Seriously. The Future is Faster Than You Think couldn't be a more apt title. Getting through this book made me more aware of some of the technologies that are already available, maybe not commercially yet, but certainly out there. Given the exponential growth in technology and the development of our understanding and capabilities, I would not be surprised if many if not all of the ideas / thoughts detailed here become available to the common person in our lifetime. 

What's really more interesting than the ideas and products are the ways in which they come together to change the world. In what the book describes as convergence, the overlap of what we dream up, what gets created, who it's available to, when it's available, what it improves or solves, and how it changes our lives personally / economically / politically is what makes this read hard to put down and compelling. 

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Monday, January 10, 2022

Ready Player Two by Ernest Cline

A sequel to the hit novel and major motion picture by Ernest Cine called Ready Player One, this novel was just as easy to read with great detail and description making your imagination build as if a Roblox or Minecraft world. If you were a child of the 80s / 90s or just a fanatic of the gaming and entertainment worlds, the references throughout the book will be easy to identify. And your memories will be brought to the forefront of your mind making for a blast from the past through reading.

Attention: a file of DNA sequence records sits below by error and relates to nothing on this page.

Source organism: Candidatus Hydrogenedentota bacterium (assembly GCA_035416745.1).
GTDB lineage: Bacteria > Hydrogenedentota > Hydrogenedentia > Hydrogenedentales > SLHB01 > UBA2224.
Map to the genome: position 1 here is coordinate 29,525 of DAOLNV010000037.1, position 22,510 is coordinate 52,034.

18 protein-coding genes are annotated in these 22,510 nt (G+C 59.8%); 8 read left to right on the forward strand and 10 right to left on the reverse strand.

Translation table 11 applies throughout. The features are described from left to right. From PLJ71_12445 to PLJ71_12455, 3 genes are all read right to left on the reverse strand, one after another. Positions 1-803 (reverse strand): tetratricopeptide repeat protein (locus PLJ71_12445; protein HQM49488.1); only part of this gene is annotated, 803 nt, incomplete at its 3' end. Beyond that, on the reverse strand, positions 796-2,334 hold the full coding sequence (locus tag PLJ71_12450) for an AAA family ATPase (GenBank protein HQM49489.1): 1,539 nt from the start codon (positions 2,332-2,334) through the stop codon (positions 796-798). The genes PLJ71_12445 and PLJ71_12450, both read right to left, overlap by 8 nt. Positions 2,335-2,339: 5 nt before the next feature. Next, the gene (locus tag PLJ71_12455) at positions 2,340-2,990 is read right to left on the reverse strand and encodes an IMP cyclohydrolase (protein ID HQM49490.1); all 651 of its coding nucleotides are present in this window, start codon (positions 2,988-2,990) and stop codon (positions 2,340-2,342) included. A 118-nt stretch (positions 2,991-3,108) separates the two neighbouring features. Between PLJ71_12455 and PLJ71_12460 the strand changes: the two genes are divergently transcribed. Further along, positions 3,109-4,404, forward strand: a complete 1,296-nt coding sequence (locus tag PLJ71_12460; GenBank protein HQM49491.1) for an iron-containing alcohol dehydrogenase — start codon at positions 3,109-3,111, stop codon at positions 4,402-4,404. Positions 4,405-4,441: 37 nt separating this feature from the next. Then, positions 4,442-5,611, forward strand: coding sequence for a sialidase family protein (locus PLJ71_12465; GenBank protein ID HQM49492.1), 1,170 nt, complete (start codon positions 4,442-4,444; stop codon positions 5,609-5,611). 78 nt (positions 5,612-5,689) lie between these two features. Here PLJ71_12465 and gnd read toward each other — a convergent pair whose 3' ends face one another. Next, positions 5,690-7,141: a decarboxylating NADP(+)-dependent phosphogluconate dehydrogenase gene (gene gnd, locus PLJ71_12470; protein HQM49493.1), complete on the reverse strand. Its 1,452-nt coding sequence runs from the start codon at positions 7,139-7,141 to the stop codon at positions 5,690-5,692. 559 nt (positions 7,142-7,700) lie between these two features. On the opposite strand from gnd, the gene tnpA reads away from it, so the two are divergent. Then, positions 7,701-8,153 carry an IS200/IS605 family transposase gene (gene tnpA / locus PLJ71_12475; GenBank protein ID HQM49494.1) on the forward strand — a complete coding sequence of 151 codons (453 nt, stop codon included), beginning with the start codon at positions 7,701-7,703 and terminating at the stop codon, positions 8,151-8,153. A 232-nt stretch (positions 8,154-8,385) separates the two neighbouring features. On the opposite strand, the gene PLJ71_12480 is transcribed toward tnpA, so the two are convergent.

While entertaining, I thought the book was too long and the storyline predictable for the most part. However, the ending was certainly interesting and a look into a real possibility in the not so distant future. And there's plenty of futuristic ideas in here that maybe aren't so futuristic at all since we are starting to see some of the electronics and gadgets become more commonplace and slowly affordable (ie. haptics). 

I'll say that it's an enjoyable, leisure time read and worth it if you've read the first book. It also seems like there might be a 3rd book given the ending... or maybe I'm just reading into it?